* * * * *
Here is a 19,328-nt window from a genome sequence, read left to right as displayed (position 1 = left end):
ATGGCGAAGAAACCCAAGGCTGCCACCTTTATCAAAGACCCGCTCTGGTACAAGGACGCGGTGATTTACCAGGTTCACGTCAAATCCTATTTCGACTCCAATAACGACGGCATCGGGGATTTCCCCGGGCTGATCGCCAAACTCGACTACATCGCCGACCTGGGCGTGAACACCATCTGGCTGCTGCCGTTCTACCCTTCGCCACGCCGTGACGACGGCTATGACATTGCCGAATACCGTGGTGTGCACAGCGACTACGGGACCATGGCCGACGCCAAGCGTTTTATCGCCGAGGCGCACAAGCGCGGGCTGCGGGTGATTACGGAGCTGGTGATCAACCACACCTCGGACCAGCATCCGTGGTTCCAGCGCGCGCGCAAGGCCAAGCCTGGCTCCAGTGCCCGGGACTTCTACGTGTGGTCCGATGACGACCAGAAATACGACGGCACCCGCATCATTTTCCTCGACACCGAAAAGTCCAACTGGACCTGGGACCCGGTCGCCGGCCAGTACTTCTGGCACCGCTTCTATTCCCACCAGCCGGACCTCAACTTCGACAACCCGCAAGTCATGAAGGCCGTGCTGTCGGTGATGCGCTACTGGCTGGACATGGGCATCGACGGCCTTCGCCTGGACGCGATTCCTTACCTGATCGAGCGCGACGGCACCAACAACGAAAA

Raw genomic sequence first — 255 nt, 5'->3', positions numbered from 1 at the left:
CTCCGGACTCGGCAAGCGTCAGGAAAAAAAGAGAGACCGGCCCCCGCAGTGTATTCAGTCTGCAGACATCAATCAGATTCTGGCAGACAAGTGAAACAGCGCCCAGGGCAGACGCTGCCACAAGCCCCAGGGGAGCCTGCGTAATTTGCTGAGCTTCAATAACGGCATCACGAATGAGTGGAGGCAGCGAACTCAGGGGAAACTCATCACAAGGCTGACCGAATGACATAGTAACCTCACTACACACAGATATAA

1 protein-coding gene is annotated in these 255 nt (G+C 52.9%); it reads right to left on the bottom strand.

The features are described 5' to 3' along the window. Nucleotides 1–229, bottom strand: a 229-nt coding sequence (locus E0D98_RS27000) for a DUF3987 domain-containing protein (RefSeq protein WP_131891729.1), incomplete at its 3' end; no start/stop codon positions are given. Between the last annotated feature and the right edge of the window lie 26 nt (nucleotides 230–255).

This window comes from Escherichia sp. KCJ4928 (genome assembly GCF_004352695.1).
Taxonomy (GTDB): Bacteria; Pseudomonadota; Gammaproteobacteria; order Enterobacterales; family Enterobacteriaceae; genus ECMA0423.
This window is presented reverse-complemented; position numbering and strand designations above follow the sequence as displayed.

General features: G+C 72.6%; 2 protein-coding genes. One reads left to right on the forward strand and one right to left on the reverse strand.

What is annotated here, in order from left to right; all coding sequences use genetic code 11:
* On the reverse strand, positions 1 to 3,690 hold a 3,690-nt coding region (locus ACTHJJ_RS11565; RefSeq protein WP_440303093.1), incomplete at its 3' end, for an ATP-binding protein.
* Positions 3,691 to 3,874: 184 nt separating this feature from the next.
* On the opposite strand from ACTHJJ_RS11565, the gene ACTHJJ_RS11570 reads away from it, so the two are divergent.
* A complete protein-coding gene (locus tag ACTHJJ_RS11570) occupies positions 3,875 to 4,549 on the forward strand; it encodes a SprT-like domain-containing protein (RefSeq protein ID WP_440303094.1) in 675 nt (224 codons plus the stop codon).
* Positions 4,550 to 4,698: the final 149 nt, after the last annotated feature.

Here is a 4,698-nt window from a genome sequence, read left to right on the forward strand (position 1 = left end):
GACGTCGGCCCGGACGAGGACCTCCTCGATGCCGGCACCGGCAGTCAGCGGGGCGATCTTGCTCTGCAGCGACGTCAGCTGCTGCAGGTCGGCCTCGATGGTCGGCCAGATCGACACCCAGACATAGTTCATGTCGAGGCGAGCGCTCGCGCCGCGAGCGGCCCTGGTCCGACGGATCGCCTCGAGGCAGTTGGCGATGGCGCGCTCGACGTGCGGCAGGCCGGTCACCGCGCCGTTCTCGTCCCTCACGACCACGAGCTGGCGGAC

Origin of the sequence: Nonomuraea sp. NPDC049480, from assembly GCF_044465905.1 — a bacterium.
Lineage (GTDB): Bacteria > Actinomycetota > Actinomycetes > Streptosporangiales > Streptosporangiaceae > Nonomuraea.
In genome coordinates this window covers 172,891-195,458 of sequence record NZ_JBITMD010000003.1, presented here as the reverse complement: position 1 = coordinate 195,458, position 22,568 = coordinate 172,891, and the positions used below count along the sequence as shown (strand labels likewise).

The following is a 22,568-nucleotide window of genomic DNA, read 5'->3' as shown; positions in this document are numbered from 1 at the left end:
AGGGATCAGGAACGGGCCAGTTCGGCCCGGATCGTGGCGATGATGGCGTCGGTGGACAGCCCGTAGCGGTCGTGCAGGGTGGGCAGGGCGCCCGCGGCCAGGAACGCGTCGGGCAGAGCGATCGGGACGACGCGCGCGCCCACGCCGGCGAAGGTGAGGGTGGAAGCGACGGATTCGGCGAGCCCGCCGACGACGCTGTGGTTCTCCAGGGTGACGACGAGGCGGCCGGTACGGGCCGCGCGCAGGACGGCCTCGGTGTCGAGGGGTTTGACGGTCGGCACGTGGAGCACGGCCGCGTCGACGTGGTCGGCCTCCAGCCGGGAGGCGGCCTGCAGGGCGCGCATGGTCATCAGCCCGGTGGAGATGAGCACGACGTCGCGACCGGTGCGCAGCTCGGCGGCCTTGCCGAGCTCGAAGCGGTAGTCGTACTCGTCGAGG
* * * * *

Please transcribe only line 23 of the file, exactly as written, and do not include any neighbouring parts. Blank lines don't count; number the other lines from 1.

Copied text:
AGGGATCAGGAACGGGCCAGTTCGGCCCGGATCGTGGCGATGATGGCGTCGGTGGACAGCCCGTAGCGGTCGTGCAGGGTGGGCAGGGCGCCCGCGGCCAGGAACGCGTCGGGCAGAGCGATCGGGACGACGCGCGCGCCCACGCCGGCGAAGGTGAGGGTGGAAGCGACGGATTCGGCGAGCCCGCCGACGACGCTGTGGTTCTCCAGGGTGACGACGAGGCGGCCGGTACGGGCCGCGCGCAGGACGGCCTCGGTGTCGAGGGGTTTGACGGTCGGCACGTGGAGCACGGCCGCGTCGACGTGGTCGGCCTCCAGCCGGGAGGCGGCCTGCAGGGCGCGCATGGTCATCAGCCCGGTGGAGATGAGCACGACGTCGCGACCGGTGCGCAGCTCGGCGGCCTTGCCGAGCTCGAAGCGGTAGTCGTACTCGTCGAGG